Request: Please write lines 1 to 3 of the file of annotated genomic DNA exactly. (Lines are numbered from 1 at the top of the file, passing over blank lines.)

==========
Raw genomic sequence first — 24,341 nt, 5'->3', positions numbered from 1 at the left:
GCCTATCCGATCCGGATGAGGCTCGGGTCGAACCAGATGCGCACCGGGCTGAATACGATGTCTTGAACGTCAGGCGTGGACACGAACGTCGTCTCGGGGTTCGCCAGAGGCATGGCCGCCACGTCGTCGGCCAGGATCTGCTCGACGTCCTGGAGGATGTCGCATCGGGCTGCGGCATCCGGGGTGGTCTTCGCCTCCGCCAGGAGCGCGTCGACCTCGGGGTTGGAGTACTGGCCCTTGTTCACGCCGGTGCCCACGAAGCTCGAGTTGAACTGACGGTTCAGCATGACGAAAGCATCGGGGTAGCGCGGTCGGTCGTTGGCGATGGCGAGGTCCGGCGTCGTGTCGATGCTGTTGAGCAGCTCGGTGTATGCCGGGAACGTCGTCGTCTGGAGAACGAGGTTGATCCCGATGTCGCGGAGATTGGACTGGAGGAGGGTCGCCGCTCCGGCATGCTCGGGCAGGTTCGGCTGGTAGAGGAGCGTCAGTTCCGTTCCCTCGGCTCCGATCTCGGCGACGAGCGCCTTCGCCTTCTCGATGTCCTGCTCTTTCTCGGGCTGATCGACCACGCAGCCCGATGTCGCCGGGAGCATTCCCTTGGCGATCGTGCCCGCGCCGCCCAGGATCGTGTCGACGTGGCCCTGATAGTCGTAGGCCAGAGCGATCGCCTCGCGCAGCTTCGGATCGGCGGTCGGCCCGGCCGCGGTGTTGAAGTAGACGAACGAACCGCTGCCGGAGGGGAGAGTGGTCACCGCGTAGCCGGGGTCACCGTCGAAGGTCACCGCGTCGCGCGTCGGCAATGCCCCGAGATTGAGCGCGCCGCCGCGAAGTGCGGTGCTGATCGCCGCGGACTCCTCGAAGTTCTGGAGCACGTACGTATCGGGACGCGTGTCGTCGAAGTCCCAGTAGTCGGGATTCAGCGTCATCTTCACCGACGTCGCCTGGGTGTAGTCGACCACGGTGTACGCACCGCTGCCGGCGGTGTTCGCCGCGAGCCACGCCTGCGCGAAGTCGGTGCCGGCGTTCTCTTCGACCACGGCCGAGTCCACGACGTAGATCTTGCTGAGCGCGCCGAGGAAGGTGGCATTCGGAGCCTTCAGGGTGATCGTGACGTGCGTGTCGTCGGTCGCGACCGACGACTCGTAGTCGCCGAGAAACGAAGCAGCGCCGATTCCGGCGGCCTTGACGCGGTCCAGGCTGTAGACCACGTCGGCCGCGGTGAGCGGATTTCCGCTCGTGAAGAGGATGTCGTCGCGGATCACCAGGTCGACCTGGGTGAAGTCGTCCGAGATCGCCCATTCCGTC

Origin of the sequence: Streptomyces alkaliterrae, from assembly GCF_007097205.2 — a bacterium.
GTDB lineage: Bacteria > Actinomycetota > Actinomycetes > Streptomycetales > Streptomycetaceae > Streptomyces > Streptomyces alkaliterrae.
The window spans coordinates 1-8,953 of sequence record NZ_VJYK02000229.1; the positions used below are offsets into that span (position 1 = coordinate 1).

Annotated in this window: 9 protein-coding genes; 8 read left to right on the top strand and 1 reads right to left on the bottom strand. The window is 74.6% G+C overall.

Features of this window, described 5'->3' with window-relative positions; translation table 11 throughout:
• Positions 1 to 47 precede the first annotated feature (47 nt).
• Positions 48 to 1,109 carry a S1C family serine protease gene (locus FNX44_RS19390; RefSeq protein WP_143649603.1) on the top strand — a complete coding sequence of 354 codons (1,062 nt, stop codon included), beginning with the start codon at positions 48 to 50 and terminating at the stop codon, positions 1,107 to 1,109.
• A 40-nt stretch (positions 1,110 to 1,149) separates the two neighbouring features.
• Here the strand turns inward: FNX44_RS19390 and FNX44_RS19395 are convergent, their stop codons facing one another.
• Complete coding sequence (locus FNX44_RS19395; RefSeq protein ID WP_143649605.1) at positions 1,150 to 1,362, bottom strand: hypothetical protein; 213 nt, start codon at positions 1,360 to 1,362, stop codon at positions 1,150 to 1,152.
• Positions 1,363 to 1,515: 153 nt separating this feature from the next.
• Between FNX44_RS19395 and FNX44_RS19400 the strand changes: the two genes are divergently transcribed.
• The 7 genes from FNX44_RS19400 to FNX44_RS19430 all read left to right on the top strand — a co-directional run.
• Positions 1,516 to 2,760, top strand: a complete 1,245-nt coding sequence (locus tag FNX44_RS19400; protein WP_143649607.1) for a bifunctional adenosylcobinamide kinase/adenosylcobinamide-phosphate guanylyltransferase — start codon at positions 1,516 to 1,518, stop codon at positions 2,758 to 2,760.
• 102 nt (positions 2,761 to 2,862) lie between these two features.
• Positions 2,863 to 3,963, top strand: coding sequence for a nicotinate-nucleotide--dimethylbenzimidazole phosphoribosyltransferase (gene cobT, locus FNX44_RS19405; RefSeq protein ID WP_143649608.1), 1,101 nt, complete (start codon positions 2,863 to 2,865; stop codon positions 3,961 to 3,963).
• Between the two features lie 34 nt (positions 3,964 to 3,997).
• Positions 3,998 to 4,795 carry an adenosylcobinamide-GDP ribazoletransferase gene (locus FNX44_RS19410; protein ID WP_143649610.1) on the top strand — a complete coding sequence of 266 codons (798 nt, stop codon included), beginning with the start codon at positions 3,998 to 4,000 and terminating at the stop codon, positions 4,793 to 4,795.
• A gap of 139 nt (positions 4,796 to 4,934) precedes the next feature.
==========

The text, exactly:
Raw genomic sequence first — 24,341 nt, 5'->3', positions numbered from 1 at the left:
GCCTATCCGATCCGGATGAGGCTCGGGTCGAACCAGATGCGCACCGGGCTGAATACGATGTCTTGAACGTCAGGCGTGGACACGAACGTCGTCTCGGGGTTCGCCAGAGGCATGGCCGCCACGTCGTCGGCCAGGATCTGCTCGACGTCCTGGAGGATGTCGCATCGGGCTGCGGCATCCGGGGTGGTCTTCGCCTCCGCCAGGAGCGCGTCGACCTCGGGGTTGGAGTACTGGCCCTTGTTCACGCCGGTGCCCACGAAGCTCGAGTTGAACTGACGGTTCAGCATGACGAAAGCATCGGGGTAGCGCGGTCGGTCGTTGGCGATGGCGAGGTCCGGCGTCGTGTCGATGCTGTTGAGCAGCTCGGTGTATGCCGGGAACGTCGTCGTCTGGAGAACGAGGTTGATCCCGATGTCGCGGAGATTGGACTGGAGGAGGGTCGCCGCTCCGGCATGCTCGGGCAGGTTCGGCTGGTAGAGGAGCGTCAGTTCCGTTCCCTCGGCTCCGATCTCGGCGACGAGCGCCTTCGCCTTCTCGATGTCCTGCTCTTTCTCGGGCTGATCGACCACGCAGCCCGATGTCGCCGGGAGCATTCCCTTGGCGATCGTGCCCGCGCCGCCCAGGATCGTGTCGACGTGGCCCTGATAGTCGTAGGCCAGAGCGATCGCCTCGCGCAGCTTCGGATCGGCGGTCGGCCCGGCCGCGGTGTTGAAGTAGACGAACGAACCGCTGCCGGAGGGGAGAGTGGTCACCGCGTAGCCGGGGTCACCGTCGAAGGTCACCGCGTCGCGCGTCGGCAATGCCCCGAGATTGAGCGCGCCGCCGCGAAGTGCGGTGCTGATCGCCGCGGACTCCTCGAAGTTCTGGAGCACGTACGTATCGGGACGCGTGTCGTCGAAGTCCCAGTAGTCGGGATTCAGCGTCATCTTCACCGACGTCGCCTGGGTGTAGTCGACCACGGTGTACGCACCGCTGCCGGCGGTGTTCGCCGCGAGCCACGCCTGCGCGAAGTCGGTGCCGGCGTTCTCTTCGACCACGGCCGAGTCCACGACGTAGATCTTGCTGAGCGCGCCGAGGAAGGTGGCATTCGGAGCCTTCAGGGTGATCGTGACGTGCGTGTCGTCGGTCGCGACCGACGACTCGTAGTCGCCGAGAAACGAAGCAGCGCCGATTCCGGCGGCCTTGACGCGGTCCAGGCTGTAGACCACGTCGGCCGCGGTGAGCGGATTTCCGCTCGTGAAGAGGATGTCGTCGCGGATCACCAGGTCGACCTGGGTGAAGTCGTCCGAGATCGCCCATTCCGTC

Origin of the sequence: Streptomyces alkaliterrae, from assembly GCF_007097205.2 — a bacterium.